- Dressing up & home decorations. There’s no need to play the perfect hostess. Celebrations are about spending time with loved ones in a warm atmosphere, not about Instagram-worthy appetizers. So make yourself comfortable and let go off outward appearances that require more effort than they bring you joy.
3. On Attending Work Parties and Family Festivities
Some people with chronic illness struggle to just get out of bed, but even when you’re a high-functioning spoonie, you’re faced with everyday obstacles – like feeling obliged to attend work parties, network drinks and family festivities.
People don’t always get how tough such events may be for you, especially if “you don’t look sick”. Basically, there are two ways to deal with the demands: make choices or adapt.
If you have limited energy, you probably can’t attend every social event on the calendar. Should that thought make you feel inadequate or guilty, just remember that healthy people decline invitations too because they’re busy and over-scheduled.
When skipping the festivities is not an option, you can also find ways to make the party work for you. For example, keep it short but memorable and check the accessibility and available facilities in advance. Make it easier on yourself by asking for a chair or timing your arrival so you can chat with the host, friends or colleagues before it gets too crowded and noisy. Avoid drinking too much alcohol and make sure you can get home safely even if you end up feeling badly.
4. Join in on the Fun in a Modified Way
Just because you can’t host Christmas dinner, go out on New Year’s Eve or ice skate with your friends doesn’t mean you have to miss out on the fun completely. You just have to be creative to make whatever you’d love to do doable and accessible for you.
Maybe you can channel your passion for cooking into bringing a holiday bundt cake as a dessert. Maybe you’ll celebrate New Year’s Eve with bites, champagne and sparkles earlier in the evening or sleep a few hours before midnight so you can still start the new year in style. And you may not be able to go skiing on that family trip, but perhaps you can make snow angels, enjoy a sleigh ride or take the ski lift half-way up the mountains to join everyone for a gluhwein afterwards.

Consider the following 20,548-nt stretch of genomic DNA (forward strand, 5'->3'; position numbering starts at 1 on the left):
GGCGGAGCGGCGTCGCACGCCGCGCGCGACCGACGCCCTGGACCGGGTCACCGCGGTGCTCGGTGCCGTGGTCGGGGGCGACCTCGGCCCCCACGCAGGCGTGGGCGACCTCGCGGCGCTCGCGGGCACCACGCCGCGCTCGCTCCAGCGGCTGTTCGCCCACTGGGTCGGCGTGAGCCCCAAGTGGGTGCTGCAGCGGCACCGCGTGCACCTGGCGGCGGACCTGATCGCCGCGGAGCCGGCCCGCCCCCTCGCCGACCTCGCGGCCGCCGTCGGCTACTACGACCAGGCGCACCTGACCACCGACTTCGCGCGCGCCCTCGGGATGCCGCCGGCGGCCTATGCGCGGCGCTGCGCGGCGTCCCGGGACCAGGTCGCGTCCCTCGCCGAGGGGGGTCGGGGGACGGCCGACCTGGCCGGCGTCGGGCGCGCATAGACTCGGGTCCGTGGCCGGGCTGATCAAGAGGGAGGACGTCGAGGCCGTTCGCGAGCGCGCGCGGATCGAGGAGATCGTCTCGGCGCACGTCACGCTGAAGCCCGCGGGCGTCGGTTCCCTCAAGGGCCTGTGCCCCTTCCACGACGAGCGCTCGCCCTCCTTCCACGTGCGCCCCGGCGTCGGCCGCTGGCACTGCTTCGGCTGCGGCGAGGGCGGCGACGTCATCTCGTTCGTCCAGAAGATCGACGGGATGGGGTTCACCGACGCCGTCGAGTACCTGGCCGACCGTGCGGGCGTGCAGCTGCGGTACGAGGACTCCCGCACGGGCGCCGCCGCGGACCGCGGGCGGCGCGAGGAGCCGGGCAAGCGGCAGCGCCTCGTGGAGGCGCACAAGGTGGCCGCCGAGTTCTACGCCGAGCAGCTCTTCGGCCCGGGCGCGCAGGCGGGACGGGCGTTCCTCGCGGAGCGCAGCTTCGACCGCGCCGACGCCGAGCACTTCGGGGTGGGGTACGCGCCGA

Because having fun in a modified way beats staying home on meaningful occasions, right?
5. Enjoy the Simple Pleasures of the Season
What’s most delightful to you about the December festivities? Which traditions would you love to honor and which ones could you care less about?
As over-the-top as the holiday season can be, at the heart of the celebrations lie simple pleasures: gathering with family and friends around the Christmas tree, drinking hot chocolate and watching the fireworks. Ok, so you may not be able to dance the night away on New Year’s Eve, but you can infuse your December days with lots of low-key activities you enjoy, from lighting candles and baking healthy gingerbread cookies to listening to Christmas songs on the radio and wrapping your ordered presents in style. So snuggle up on the couch with some eggnog and a cheesy Christmas movie to get into the holiday spirit!
6. Take Extra Good Care of Yourself
To make the most of the holiday season, you must balance the festivities with plenty of rest, self-care and healthy habits in between. Go easy on sugary and rich meals on ‘regular’ days, start your mornings with health-boosting green juice or nourishing porridges and build in enough time before and after celebratory events to recharge. Identify your Minimum Necessary Self-Nurture Practices and make nurturing your body and mind a priority despite the December frenzy.
How do you make the most of the holiday season despite your health problems?